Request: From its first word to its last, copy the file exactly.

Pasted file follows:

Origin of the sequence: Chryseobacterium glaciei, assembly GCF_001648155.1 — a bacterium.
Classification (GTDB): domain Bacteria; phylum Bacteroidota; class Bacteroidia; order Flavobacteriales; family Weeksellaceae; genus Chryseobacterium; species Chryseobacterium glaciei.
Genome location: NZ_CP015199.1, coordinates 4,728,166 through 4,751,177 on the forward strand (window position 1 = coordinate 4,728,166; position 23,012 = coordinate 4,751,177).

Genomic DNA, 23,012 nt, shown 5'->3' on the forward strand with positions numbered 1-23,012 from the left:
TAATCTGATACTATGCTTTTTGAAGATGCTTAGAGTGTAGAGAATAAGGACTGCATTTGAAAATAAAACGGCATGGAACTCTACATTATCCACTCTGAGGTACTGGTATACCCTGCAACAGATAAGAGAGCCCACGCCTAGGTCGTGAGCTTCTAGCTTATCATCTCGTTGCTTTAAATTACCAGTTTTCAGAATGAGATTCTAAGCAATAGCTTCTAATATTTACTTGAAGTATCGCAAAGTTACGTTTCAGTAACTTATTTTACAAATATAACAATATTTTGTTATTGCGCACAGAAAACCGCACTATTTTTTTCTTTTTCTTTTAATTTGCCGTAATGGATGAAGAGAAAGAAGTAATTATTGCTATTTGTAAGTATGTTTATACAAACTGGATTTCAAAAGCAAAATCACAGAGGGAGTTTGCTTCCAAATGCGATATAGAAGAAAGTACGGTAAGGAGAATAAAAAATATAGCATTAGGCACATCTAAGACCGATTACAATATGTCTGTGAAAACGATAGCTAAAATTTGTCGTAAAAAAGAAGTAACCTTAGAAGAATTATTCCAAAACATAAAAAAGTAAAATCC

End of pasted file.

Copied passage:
Origin of the sequence: Chryseobacterium glaciei, assembly GCF_001648155.1 — a bacterium.
Classification (GTDB): domain Bacteria; phylum Bacteroidota; class Bacteroidia; order Flavobacteriales; family Weeksellaceae; genus Chryseobacterium; species Chryseobacterium glaciei.
Genome location: NZ_CP015199.1, coordinates 4,728,166 through 4,751,177 on the forward strand (window position 1 = coordinate 4,728,166; position 23,012 = coordinate 4,751,177).

Genomic DNA, 23,012 nt, shown 5'->3' on the forward strand with positions numbered 1-23,012 from the left:
TAATCTGATACTATGCTTTTTGAAGATGCTTAGAGTGTAGAGAATAAGGACTGCATTTGAAAATAAAACGGCATGGAACTCTACATTATCCACTCTGAGGTACTGGTATACCCTGCAACAGATAAGAGAGCCCACGCCTAGGTCGTGAGCTTCTAGCTTATCATCTCGTTGCTTTAAATTACCAGTTTTCAGAATGAGATTCTAAGCAATAGCTTCTAATATTTACTTGAAGTATCGCAAAGTTACGTTTCAGTAACTTATTTTACAAATATAACAATATTTTGTTATTGCGCACAGAAAACCGCACTATTTTTTTCTTTTTCTTTTAATTTGCCGTAATGGATGAAGAGAAAGAAGTAATTATTGCTATTTGTAAGTATGTTTATACAAACTGGATTTCAAAAGCAAAATCACAGAGGGAGTTTGCTTCCAAATGCGATATAGAAGAAAGTACGGTAAGGAGAATAAAAAATATAGCATTAGGCACATCTAAGACCGATTACAATATGTCTGTGAAAACGATAGCTAAAATTTGTCGTAAAAAAGAAGTAACCTTAGAAGAATTATTCCAAAACATAAAAAAGTAAAATCC